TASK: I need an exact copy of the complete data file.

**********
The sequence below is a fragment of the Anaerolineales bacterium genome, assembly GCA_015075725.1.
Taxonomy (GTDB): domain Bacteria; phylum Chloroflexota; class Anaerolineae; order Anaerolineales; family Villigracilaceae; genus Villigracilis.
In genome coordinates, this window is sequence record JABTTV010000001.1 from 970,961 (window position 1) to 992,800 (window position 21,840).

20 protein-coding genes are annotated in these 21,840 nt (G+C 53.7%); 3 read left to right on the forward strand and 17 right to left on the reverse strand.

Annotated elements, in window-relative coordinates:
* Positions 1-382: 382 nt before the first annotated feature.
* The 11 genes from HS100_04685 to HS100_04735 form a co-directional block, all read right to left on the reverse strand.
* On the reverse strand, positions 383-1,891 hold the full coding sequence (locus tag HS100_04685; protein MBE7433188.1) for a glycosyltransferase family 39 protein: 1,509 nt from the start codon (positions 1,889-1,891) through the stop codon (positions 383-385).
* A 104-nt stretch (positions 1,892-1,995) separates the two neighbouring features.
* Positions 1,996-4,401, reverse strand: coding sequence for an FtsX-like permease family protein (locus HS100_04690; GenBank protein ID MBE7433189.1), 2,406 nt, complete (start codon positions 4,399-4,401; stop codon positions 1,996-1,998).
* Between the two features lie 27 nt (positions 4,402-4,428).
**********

The sequence below is a fragment of the Anaerolineales bacterium genome, assembly GCA_015075725.1.
Taxonomy (GTDB): domain Bacteria; phylum Chloroflexota; class Anaerolineae; order Anaerolineales; family Villigracilaceae; genus Villigracilis.
In genome coordinates, this window is sequence record JABTTV010000001.1 from 970,961 (window position 1) to 992,800 (window position 21,840).

20 protein-coding genes are annotated in these 21,840 nt (G+C 53.7%); 3 read left to right on the forward strand and 17 right to left on the reverse strand.

Annotated elements, in window-relative coordinates:
* Positions 1-382: 382 nt before the first annotated feature.
* The 11 genes from HS100_04685 to HS100_04735 form a co-directional block, all read right to left on the reverse strand.
* On the reverse strand, positions 383-1,891 hold the full coding sequence (locus tag HS100_04685; protein MBE7433188.1) for a glycosyltransferase family 39 protein: 1,509 nt from the start codon (positions 1,889-1,891) through the stop codon (positions 383-385).
* A 104-nt stretch (positions 1,892-1,995) separates the two neighbouring features.
* Positions 1,996-4,401, reverse strand: coding sequence for an FtsX-like permease family protein (locus HS100_04690; GenBank protein ID MBE7433189.1), 2,406 nt, complete (start codon positions 4,399-4,401; stop codon positions 1,996-1,998).
* Between the two features lie 27 nt (positions 4,402-4,428).